RAUSCHENBERG & ALBERS: Box Vs. Square
February 26 – May 14, 2016
Friday, February 26, 2016
Opening Reception: 6-8pm
With performances by internationally-acclaimed electro-acoustic violist Martha Mooke and Sonic Combine
Florida SouthWestern State College is delighted to announce RAUSCHENBERG & ALBERS: Box Vs. Square at the Bob Rauschenberg Gallery (located on FSW’s Lee County/Thomas Edison campus). Opening with a public reception and performances by internationally-acclaimed electro-acoustic violist Martha Mooke and Sonic Combine on Friday, February 26th, RAUSCHENBERG & ALBERS: Box Vs. Square will be the first in-depth investigation anywhere of the once student-teacher relationship between these two great modern masters.
Robert Rauschenberg famously spoke of Josef Albers as his most important teacher, and (laughingly) acknowledged that Albers surely considered Rauschenberg his poorest student. Of course, much celebrated for his own artistic production, Josef Albers’ pioneering research into the interaction of color (while teaching at the Bauhaus, Black Mountain College and later at Yale University) and legacy as an educator are at least as significant as the paintings and prints he created. His teachings (and related publications) are still at the core of college art curricula and the subject of courses in every serious teaching institution (including Florida SouthWestern State College – where this exhibition will transform the Bob Rauschenberg Gallery into both an exhibition space and a classroom with hands-on workshops and lectures in conjunction with regularly-scheduled “Color Theory” course offerings during the Spring Semester.)
Widely-acknowledged as one of the most important artists of the 20th Century, Bob Rauschenberg is credited with pioneering the transition from European modernism to American pop art. His influence still looms large around the globe and his work has been exhibited and collected by every major art museum in the world. Examined for the first time within the framework of the rigid “Homage to the Square” and “Interaction of Color” series of his most influential Black Mountain College instructor Josef Albers, RAUSCHENBERG & ALBERS: Box V. Square at the Bob Rauschenberg Gallery – is a curated exhibition that reconsiders the playful cardboard box works (his “Cardboards” and “Cardbirds”) of the internationally-acclaimed artist and Lee County, Florida resident Bob Rauschenberg.
As an artist who described himself as working in the ‘Gap between Art and Life’ and who often found inspiration and component parts for his paintings and ‘Combines’ by walking around his Lower East Side/New York City neighborhood block, Rauschenberg turned to cardboard boxes as a subject matter and raw/source material after unloading his belongings upon arriving permanently to Florida in 1970. According to Bob Rauschenberg Gallery Director Jade Dellinger: “Trading the detritus of city life for the sunshine and sand of Captiva Island, the first series of works the artist made locally were the result and direct product of the abundant boxes used to transport his life and art from New York to his new beach-side home. So, it is particularly fitting that these works be exhibited more than four decades later in the Southwest Florida context that inspired their creation.”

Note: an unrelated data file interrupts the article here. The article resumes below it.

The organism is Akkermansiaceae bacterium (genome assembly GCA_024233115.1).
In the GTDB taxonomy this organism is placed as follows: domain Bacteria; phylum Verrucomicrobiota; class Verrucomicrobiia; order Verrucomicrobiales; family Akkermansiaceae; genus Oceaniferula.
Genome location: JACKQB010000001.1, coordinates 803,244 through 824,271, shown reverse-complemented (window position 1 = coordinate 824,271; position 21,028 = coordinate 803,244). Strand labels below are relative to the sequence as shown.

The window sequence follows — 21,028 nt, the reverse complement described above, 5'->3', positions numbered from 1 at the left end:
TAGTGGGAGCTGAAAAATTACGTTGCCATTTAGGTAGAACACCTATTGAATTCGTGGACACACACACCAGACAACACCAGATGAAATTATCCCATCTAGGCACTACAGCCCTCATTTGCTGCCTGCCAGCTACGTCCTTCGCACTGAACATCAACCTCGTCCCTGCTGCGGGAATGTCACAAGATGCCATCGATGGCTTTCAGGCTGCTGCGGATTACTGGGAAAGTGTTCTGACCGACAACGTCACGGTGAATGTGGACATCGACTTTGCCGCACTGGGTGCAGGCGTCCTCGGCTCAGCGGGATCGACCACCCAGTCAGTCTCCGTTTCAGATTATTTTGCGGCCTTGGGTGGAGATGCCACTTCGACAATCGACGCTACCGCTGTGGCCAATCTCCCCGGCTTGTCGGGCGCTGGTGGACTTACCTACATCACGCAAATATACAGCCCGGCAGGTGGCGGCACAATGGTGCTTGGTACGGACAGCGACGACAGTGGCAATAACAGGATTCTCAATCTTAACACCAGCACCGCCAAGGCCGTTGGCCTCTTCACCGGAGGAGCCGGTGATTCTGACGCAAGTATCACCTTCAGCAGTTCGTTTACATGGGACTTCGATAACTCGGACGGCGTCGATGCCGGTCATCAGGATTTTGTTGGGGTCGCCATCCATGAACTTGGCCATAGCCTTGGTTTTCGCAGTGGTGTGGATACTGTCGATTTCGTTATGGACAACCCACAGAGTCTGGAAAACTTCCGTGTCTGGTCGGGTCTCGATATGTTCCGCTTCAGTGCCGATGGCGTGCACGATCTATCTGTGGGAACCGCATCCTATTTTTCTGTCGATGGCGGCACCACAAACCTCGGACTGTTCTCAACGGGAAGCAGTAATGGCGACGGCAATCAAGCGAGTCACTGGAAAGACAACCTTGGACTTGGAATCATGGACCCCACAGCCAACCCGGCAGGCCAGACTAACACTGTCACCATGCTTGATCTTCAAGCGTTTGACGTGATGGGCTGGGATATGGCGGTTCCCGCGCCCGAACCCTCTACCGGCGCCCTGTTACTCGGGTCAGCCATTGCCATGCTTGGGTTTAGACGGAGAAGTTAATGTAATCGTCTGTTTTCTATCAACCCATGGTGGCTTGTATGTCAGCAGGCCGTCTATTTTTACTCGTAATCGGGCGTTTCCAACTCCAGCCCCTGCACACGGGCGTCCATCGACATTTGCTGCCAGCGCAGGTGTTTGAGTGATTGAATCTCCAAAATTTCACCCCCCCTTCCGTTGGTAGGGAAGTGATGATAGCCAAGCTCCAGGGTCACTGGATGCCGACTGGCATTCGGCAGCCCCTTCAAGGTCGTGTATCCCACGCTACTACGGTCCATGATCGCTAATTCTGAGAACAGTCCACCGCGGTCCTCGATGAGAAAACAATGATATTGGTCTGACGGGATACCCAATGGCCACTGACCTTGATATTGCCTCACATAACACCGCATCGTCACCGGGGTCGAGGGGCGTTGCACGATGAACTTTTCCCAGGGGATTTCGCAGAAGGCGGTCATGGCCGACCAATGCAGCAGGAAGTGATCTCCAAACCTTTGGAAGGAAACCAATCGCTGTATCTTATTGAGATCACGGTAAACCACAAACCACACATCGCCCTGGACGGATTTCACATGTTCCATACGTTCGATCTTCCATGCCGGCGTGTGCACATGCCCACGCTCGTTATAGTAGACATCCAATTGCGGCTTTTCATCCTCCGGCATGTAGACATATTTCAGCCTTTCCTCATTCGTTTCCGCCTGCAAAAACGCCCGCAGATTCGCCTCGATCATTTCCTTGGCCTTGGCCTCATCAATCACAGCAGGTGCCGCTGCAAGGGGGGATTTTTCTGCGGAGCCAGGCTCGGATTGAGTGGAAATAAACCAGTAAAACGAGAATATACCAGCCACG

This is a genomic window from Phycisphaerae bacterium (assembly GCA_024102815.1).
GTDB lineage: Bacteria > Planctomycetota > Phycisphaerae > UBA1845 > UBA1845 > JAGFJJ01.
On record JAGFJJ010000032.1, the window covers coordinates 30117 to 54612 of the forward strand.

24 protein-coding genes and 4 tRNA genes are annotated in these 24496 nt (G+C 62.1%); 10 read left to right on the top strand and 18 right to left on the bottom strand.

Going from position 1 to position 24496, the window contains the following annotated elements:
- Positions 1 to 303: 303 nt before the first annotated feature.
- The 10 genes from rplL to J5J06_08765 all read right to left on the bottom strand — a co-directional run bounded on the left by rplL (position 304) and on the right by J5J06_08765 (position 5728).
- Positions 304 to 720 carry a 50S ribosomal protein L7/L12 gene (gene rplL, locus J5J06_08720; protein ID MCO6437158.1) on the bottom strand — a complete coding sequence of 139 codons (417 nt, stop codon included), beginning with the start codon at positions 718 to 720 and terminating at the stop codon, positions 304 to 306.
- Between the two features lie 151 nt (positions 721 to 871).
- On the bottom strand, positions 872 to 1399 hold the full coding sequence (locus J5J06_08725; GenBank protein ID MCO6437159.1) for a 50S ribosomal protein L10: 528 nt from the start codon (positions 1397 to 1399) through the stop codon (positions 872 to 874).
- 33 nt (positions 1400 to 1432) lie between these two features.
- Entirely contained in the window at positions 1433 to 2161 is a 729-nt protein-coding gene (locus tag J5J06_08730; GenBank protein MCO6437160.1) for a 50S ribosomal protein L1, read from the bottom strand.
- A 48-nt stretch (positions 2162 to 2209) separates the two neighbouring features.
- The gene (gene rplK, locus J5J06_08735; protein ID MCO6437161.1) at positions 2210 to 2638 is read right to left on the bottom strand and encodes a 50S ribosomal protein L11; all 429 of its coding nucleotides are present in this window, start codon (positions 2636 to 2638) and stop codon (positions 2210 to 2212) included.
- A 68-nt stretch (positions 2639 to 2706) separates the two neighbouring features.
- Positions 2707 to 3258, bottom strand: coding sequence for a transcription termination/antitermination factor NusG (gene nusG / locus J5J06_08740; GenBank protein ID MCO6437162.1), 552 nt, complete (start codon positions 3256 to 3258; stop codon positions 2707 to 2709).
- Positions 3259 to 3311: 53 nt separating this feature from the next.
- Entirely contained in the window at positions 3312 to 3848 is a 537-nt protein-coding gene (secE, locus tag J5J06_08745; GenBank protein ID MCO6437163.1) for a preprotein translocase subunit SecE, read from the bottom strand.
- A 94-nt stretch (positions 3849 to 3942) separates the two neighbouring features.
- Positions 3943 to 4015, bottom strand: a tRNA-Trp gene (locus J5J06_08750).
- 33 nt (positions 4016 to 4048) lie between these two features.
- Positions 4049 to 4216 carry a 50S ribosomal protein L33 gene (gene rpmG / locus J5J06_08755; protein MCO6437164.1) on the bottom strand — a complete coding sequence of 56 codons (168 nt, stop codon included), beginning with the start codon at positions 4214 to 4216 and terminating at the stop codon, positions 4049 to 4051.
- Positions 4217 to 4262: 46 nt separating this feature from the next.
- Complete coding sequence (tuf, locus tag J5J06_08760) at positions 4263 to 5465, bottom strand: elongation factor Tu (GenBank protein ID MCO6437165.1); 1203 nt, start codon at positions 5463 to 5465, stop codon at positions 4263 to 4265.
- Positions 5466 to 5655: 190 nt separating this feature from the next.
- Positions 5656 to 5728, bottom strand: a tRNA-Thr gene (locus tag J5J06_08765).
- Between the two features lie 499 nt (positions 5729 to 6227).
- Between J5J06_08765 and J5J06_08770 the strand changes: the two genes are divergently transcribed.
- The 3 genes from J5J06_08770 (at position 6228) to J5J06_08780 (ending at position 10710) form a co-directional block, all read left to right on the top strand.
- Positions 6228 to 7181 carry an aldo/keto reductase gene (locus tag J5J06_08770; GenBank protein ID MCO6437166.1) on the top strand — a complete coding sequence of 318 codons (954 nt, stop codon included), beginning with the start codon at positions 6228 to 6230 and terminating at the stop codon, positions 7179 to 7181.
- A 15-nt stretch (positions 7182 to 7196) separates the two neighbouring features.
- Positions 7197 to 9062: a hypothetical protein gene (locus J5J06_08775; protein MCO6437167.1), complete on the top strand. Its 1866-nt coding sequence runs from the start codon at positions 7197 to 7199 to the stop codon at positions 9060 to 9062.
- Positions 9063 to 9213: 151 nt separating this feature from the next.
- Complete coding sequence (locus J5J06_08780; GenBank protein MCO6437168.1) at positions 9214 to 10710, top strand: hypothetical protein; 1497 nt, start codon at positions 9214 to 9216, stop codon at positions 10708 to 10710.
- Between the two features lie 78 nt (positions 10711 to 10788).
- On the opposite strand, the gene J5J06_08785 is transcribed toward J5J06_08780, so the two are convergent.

More about us: The Bob Rauschenberg Gallery was founded as The Gallery of Fine Art in 1979 on the Lee County campus of Florida SouthWestern State College/FSW (then Edison Community College). On June 4th 2004, the Gallery of Fine Art was renamed the Bob Rauschenberg Gallery to honor and commemorate our long time association and friendship with the artist. Over more than three decades until his death, the Gallery worked closely with Rauschenberg to present world premiere exhibitions including multiple installations of the ¼ Mile or Two Furlong Piece. The artist insisted on naming the space the Bob Rauschenberg Gallery (versus the “Robert Rauschenberg Gallery”) as it was consistent with the intimate, informal relationship he maintained with both our local Southwest Florida community and FSW.
This event is open to the public, free of charge.
Gallery Hours: Monday – Friday 10 am – 4 pm and Saturday 11 am – 3 pm
Closed Sundays and Holidays (including FSW’s spring break from March 7 – 13)
This project is sponsored in part by
the Department of State, Division of Cultural Affairs,
the Florida Council of Arts and Culture and the State of Florida
With additional support from Chico’s International